This past Tuesday, the United States Supreme Court heard arguments in a case that decides whether state courts will be allowed to hear vaccine-related product liability suits. Currently, federal law created by the National Childhood Vaccine Injury Act of 1986 precludes plaintiffs from filing design defect product liability suits against vaccine manufacturers in state court.
The National Childhood Vaccine Injury Act created a special federal court called the Vaccine Court where vaccine injury claims are litigated. In response to large jury awards won by plaintiffs against vaccine manufacturers in the 1980’s Congress passed the National Childhood Vaccine Injury Act in 1986 and setup the Vaccine Court out of fear that herd immunity to deadly diseases would be lost and to compensate children injured by vaccines. According to the Act, vaccine manufacturers will not be held liable “if the injury or death resulted from side effects that were unavoidable even though the vaccine was properly prepared and was accompanied by proper directions and warnings.”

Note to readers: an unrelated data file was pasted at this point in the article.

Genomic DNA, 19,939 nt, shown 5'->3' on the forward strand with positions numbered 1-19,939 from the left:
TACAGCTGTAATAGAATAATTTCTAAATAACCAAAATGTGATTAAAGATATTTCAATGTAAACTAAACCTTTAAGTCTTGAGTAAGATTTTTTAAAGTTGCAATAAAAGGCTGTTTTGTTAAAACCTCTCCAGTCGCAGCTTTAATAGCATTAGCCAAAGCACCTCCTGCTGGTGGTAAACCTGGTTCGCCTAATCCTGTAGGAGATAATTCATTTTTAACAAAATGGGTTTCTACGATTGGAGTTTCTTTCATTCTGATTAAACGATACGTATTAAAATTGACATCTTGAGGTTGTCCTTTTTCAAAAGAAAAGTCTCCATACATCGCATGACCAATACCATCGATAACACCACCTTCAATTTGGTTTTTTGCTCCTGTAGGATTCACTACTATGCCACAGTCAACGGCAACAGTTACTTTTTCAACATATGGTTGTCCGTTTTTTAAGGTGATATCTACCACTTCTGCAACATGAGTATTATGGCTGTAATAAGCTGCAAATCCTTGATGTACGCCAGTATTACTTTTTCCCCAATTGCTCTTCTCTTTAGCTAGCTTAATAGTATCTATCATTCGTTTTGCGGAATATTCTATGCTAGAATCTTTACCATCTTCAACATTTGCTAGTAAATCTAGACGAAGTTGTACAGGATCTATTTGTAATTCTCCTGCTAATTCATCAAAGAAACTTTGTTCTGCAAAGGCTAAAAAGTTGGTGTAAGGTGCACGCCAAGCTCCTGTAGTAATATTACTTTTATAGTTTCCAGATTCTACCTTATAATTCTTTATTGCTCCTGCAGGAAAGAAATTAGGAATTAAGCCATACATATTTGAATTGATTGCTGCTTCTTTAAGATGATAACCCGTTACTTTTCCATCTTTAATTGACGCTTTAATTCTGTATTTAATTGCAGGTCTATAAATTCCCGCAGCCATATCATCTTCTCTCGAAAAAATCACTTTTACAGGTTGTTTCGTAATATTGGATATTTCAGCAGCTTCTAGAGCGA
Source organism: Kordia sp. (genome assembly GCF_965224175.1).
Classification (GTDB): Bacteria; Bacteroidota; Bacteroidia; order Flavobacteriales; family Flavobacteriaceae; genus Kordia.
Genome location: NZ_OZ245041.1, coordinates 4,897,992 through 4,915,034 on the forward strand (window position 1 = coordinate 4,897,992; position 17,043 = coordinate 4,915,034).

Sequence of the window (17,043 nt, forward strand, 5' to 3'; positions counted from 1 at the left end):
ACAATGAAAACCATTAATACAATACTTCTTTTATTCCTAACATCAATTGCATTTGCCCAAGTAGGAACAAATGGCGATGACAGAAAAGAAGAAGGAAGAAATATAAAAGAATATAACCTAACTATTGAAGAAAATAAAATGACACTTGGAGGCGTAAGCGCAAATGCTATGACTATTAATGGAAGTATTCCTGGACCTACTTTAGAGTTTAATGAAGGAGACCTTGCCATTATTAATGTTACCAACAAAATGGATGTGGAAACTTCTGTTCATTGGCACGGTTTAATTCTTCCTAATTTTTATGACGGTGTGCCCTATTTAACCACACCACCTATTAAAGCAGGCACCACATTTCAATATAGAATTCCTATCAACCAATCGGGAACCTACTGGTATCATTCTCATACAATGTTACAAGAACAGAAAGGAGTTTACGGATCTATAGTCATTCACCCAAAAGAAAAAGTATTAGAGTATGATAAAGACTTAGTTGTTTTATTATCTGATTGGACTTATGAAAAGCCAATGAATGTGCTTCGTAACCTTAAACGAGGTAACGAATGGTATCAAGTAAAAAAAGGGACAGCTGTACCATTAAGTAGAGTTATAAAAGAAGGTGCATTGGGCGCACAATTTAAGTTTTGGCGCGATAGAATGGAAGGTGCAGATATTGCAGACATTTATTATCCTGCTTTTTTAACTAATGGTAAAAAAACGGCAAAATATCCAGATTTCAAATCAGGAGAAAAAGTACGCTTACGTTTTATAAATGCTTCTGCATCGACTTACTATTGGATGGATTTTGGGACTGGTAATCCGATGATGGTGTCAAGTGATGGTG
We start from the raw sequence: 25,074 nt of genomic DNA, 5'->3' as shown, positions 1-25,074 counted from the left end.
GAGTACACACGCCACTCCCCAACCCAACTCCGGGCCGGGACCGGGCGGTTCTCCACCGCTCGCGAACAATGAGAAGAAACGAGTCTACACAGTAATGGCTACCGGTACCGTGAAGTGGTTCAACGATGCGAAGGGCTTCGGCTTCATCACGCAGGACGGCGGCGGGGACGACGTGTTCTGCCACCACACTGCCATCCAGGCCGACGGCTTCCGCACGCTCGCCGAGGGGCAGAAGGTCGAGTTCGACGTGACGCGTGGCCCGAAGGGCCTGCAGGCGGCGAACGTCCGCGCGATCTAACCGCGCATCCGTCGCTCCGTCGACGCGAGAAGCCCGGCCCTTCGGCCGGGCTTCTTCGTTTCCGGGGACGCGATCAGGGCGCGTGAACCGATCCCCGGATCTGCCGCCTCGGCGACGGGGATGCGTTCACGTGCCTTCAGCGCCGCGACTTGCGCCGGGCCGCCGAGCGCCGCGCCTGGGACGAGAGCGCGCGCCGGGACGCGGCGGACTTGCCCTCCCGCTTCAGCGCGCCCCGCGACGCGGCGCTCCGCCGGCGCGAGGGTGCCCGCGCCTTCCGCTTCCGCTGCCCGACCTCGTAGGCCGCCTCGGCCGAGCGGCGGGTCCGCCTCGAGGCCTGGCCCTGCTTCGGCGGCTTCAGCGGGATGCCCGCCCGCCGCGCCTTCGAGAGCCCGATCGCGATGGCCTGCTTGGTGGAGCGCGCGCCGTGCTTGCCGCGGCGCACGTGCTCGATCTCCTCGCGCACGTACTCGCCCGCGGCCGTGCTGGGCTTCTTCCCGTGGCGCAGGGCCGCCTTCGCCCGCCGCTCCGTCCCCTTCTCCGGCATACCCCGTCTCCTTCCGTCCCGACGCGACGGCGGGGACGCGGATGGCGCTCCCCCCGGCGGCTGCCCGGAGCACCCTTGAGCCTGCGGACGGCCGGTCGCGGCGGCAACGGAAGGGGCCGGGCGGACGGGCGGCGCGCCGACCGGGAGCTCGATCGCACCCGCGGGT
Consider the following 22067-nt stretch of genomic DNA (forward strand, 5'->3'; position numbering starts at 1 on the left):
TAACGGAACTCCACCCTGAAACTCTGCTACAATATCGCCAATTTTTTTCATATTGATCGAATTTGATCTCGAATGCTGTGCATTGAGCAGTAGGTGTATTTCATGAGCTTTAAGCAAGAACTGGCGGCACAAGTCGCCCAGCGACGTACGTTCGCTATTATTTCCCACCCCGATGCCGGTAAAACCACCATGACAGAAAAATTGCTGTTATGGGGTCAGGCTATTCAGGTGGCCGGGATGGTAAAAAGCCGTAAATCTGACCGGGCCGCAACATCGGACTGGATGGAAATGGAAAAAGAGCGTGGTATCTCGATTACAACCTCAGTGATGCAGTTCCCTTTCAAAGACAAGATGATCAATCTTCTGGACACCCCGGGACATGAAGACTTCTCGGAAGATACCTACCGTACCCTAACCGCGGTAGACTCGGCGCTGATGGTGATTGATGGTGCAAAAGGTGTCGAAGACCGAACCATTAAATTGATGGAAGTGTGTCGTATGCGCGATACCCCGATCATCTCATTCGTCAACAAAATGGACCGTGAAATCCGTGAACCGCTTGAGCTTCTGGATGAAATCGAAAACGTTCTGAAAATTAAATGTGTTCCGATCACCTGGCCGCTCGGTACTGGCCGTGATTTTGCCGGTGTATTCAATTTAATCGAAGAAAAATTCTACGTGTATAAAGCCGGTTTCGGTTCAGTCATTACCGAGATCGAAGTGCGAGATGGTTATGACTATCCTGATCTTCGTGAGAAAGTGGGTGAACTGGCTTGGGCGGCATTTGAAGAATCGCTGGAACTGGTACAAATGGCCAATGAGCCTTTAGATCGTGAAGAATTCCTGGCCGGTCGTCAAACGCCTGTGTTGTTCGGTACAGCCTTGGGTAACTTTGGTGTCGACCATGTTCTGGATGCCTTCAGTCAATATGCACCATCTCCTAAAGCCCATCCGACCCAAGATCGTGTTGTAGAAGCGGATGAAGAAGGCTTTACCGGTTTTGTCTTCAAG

The plaintiffs in the case before the Supreme Court argued that their daughter’s injuries were avoidable because the manufacturer had created a safer vaccine that had not yet been introduced to the market. The plaintiffs argue the vaccine their daughter received was antiquated by a more modern vaccine but the manufacturer chose to withhold the new vaccine use because it was more expensive to produce.
The plaintiffs claim that after their daughter received a diptheria, tetanus and pertussis vaccine at six months of age she developed residual seizure disorder. The plaintiff’s daughter now needs care for the remainder of her life and has developmental impairments. She is now a teenager.